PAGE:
Trainees are expected to complete the standard Graduate School core curriculum and take courses structured to expose the students to the range of fundamental concepts and experimental and computational methods used in structural and chemical biology (Principles of Structural and Chemical Biology).
Students will extend their training by selecting from the graduate school curriculum a combination of more advanced courses that focus on their area of specialization. Of particular interest to Structural/Chemical Biology and Molecular Design students will be the courses on Computer Modeling of Macromolecules, and Structural and Chemical Approaches to Molecular Design.
Students are required to participate in a student seminar/journal club and in departmental seminars relevant to their fields of interest. They are also expected to participate in appropriate specialized discussion/interest groups organized by the training faculty.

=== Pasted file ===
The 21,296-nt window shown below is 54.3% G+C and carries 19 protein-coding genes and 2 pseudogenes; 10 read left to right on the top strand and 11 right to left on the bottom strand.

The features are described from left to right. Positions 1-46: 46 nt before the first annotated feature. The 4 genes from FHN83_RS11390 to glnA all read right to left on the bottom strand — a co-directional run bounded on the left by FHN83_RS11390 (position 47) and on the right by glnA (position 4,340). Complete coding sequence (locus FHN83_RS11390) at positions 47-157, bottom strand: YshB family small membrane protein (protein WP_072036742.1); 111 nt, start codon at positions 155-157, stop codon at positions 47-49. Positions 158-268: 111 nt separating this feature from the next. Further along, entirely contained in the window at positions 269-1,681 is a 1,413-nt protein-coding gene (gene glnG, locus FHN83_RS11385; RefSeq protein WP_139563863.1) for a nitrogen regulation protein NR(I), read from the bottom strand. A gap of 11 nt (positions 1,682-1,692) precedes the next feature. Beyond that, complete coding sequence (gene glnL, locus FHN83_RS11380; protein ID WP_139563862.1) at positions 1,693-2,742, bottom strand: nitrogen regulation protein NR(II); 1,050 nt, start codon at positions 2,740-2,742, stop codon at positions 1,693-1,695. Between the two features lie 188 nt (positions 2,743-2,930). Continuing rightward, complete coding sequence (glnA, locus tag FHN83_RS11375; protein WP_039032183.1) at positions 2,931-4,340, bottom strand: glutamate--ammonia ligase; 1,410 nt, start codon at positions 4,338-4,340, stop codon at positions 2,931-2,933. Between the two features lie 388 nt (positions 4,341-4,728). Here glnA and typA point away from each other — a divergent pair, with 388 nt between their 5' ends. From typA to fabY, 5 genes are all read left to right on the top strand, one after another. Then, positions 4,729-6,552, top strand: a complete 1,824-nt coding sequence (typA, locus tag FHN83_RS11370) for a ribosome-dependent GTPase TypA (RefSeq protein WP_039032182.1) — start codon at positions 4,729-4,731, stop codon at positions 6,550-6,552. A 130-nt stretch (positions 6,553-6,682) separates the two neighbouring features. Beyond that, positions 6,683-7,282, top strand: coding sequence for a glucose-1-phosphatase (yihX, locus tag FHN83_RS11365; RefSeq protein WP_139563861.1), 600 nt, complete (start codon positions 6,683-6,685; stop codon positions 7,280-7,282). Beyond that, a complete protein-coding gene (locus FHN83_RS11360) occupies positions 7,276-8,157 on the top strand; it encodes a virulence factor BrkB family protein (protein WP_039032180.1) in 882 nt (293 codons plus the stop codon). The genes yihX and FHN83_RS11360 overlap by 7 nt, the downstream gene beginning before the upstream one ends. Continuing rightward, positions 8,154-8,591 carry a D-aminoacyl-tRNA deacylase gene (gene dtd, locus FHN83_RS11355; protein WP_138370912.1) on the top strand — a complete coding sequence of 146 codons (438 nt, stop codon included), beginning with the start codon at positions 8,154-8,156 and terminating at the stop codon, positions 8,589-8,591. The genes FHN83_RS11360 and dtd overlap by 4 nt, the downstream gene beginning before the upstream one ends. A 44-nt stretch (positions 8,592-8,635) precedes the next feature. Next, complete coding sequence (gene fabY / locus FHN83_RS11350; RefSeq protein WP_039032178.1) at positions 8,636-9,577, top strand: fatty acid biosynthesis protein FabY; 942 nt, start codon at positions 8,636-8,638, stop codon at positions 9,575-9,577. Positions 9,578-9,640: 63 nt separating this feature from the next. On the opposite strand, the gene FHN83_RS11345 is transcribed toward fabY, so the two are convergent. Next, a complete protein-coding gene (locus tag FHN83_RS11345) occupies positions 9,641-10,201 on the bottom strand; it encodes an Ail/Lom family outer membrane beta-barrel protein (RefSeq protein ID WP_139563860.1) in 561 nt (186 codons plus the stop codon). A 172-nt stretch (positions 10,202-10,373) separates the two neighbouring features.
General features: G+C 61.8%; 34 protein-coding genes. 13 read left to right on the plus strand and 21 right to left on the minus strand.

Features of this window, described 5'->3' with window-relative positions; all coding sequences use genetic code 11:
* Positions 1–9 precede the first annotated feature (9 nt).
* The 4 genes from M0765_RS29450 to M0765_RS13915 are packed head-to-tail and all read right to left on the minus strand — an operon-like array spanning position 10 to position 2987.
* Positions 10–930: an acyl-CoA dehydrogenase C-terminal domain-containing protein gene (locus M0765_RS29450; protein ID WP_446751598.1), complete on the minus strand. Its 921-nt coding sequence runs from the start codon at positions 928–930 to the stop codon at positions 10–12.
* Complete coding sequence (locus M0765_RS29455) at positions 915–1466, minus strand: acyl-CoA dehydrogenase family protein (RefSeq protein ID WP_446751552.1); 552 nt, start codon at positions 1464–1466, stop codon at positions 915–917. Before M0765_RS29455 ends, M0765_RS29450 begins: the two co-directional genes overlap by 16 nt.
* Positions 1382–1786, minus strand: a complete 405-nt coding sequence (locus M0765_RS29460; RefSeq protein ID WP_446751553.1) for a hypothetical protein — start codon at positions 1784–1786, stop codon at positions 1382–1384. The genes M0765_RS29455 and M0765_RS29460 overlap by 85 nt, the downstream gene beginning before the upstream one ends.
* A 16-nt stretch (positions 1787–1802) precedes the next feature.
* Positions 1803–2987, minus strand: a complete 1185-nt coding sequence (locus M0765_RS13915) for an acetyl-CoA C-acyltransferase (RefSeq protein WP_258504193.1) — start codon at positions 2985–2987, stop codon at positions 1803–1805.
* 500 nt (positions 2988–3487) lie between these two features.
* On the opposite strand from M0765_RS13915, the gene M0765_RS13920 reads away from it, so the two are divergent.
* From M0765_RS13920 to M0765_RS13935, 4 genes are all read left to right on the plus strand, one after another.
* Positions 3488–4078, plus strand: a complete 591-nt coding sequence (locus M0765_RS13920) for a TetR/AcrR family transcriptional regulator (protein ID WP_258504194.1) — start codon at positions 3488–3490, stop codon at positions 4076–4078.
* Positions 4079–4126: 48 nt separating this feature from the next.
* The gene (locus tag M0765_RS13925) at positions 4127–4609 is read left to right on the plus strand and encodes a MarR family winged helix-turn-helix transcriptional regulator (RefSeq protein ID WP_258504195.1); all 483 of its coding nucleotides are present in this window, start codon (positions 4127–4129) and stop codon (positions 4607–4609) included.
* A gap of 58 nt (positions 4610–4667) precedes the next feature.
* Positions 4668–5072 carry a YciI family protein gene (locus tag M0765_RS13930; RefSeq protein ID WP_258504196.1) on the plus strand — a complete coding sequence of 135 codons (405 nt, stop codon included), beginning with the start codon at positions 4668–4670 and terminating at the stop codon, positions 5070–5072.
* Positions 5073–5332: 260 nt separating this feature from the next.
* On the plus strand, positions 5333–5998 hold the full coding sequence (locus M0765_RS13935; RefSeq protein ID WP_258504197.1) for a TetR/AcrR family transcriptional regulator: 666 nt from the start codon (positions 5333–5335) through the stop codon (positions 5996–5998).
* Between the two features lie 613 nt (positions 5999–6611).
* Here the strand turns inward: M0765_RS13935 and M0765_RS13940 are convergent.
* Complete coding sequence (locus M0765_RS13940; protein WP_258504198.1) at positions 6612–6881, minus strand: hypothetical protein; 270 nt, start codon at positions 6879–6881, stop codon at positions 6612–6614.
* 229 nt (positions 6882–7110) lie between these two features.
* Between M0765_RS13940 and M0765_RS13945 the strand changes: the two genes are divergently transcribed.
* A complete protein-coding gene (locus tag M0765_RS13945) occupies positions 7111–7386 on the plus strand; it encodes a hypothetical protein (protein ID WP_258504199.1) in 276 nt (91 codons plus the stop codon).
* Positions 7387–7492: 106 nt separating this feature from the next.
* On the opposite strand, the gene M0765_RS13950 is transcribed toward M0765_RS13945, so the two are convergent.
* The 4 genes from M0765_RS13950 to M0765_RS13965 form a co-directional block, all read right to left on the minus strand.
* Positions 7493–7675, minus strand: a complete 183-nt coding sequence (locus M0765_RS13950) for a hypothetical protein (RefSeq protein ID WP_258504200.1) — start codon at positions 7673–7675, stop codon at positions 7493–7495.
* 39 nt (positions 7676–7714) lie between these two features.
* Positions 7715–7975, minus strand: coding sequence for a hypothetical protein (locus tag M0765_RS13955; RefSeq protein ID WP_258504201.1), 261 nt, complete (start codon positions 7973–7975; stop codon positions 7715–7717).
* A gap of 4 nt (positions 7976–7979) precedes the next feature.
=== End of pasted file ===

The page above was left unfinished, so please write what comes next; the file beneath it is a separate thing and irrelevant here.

At the end of the first year, students are expected to pass the first part of the second-level examination. This exam requires them to demonstrate general knowledge in their training area and advanced knowledge in their field of specialization.
Part 2 of the second-level exam consists of a thesis proposal and its defense. Successful passing of the second-level examination enables students to conduct their doctoral research under the guidance of a qualified thesis adviser and a specialized advisory committee.
The advisory committee will be selected jointly by the student and the adviser and will be approved by the steering committee. Upon completion of the dissertation, the student will present it in an open forum and defend it before an examining committee.